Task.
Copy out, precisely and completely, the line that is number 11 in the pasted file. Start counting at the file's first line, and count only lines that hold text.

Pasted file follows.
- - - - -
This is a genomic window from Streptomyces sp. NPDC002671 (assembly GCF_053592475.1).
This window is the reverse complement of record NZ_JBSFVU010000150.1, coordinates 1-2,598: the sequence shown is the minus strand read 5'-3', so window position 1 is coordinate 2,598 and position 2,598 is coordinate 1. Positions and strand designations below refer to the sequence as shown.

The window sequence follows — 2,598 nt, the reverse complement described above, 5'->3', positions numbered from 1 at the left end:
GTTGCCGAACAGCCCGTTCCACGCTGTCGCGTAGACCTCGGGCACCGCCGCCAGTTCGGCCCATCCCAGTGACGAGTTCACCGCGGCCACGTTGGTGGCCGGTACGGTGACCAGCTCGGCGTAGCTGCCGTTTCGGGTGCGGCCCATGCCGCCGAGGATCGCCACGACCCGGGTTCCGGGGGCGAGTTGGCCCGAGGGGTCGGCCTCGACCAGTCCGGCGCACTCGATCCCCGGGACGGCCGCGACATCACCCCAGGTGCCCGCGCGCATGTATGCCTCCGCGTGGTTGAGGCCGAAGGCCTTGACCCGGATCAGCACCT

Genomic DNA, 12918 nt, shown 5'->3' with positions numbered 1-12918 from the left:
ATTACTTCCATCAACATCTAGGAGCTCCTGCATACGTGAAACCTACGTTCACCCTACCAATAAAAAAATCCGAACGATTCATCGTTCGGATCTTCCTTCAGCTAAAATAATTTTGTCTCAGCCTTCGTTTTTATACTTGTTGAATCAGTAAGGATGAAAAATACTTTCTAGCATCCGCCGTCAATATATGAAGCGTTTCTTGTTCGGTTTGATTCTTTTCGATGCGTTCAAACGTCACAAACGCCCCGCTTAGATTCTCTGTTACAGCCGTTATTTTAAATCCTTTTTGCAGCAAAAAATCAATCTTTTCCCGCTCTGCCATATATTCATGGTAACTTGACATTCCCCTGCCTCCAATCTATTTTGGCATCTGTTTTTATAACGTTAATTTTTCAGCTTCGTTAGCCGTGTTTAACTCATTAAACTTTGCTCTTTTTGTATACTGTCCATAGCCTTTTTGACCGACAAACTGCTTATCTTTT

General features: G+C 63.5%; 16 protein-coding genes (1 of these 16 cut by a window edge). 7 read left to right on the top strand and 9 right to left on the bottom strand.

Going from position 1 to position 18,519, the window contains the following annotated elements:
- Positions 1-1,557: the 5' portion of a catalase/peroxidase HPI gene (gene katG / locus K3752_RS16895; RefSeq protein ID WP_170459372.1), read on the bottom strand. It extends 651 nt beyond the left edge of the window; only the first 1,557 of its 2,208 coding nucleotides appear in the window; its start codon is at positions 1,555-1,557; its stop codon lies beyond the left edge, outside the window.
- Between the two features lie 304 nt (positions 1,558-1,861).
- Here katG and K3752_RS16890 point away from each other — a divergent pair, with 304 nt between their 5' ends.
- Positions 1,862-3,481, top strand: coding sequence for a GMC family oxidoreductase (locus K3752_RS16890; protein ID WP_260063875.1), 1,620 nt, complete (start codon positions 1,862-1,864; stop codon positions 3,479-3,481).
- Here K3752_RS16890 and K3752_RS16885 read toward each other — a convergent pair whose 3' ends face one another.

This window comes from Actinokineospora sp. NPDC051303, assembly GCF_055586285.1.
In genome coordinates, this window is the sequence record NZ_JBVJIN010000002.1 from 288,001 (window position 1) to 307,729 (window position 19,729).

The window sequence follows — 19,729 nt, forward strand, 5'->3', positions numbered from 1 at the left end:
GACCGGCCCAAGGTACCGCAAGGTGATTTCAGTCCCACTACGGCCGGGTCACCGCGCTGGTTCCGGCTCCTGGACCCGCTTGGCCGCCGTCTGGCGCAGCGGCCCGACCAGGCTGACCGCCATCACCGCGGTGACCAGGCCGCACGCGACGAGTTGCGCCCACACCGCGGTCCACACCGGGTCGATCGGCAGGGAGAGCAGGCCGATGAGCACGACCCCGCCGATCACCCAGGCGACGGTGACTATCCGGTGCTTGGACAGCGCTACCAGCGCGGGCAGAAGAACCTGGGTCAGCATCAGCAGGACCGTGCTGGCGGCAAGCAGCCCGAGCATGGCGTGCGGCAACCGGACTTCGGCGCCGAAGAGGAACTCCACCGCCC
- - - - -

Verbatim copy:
- Here katG and K3752_RS16890 point away from each other — a divergent pair, with 304 nt between their 5' ends.